Stephen Hawking a no-show at birthday conference

Renowned physicist Stephen Hawking, who suffers from Lou Gehrig's disease, was too sick to attend a conference held for his 70th birthday at the University of Cambridge in Britain.

Renowned physicist Stephen Hawking, who suffers from Lou Gehrig’s disease, was too sick to attend a conference celebrating his 70th birthday at the University of Cambridge in Britain.

Diagnosed at age 21 with the motor neuron disease and confined to a wheelchair, the celebrated scientist has defied medical predictions that he would die at an early age. He speaks through a computerized voice system.

Cambridge University Vice Chancellor Leszek Borysiewicz told conference attendees on Sunday that the scientist could not attend after being released from hospital on Friday: "Unfortunately his recovery has not been fast enough for him to be able to be here."

Borysiewicz said Hawking might follow the proceedings via videolink.

"If you're listening Stephen, happy birthday from all of us here today," Borysiewicz said as the audience applauded.

While Borysiewicz did not divulge more details, he indicated Hawking might be well enough later in the week to meet with some of his colleagues and admirers.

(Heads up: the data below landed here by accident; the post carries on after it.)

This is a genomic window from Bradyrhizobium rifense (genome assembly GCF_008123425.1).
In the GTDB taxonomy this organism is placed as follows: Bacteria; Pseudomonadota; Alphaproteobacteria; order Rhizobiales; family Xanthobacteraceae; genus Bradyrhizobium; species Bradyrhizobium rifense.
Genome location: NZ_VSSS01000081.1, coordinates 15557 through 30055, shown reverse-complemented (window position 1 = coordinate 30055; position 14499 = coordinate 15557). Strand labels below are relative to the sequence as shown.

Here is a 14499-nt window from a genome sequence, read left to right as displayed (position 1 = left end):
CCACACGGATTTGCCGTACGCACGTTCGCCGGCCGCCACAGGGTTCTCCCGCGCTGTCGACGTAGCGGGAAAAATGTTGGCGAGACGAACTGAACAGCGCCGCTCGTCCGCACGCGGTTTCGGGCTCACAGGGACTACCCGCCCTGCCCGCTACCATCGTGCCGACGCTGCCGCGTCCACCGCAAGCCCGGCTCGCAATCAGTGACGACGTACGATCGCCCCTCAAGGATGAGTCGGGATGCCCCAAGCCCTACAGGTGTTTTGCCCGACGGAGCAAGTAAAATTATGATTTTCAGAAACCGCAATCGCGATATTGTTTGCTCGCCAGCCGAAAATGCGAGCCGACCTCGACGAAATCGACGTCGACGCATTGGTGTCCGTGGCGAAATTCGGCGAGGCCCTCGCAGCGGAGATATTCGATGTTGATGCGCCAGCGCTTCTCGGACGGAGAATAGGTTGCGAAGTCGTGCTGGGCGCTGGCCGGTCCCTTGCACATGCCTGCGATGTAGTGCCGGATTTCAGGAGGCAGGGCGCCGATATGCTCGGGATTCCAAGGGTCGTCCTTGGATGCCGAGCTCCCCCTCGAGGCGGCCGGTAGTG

An expert on black holes, Hawking has carved out an acclaimed career in astrophysics, writing several popular books including A Brief History of Time and The Universe in a Nutshell.

Much of his work involves marrying relativity and quantum theory — space and time with how the tiniest particles in space behave to explain how the universe is governed.

Hawking’s list of accomplishments and awards is long. Born in 1942 in Oxford, England, he became one of the youngest fellows of the prestigious Royal Society at age 32 and in 1979, he was appointed Lucasian Professor of Mathematics at Cambridge University.

He was anointed a commander of the Order of the British Empire in 1982 and bestowed the Presidential Medal of Freedom in 2009, the highest civilian honour in the U.S.

Diagnosed with amyotrophic lateral sclerosis (ALS), Hawking has lived with the disease longer than anyone. Most sufferers live less than five years after being diagnosed.

Hawking has said that his mainstream popularity can be traced to his physical state: "People are fascinated by the contrast between my very limited physical powers,and the vast nature of the universe I deal with."

A man of high science, Hawking is not beyond participating in pop culture, with cameos on Futurama, The Simpsons and the TV series Star Trek: The Next Generation.

U.S. theoretical physicist Kip Thorne, Hawking’s longtime collaborator, said when his friend lost use of his hands and could no longer do equations by using pen on paper, he "compensated by training himself to manipulate complex shapes and topologies in his mind at great speed."

The twice-divorced Hawking has three children with his first wife.

With files from The Associated Press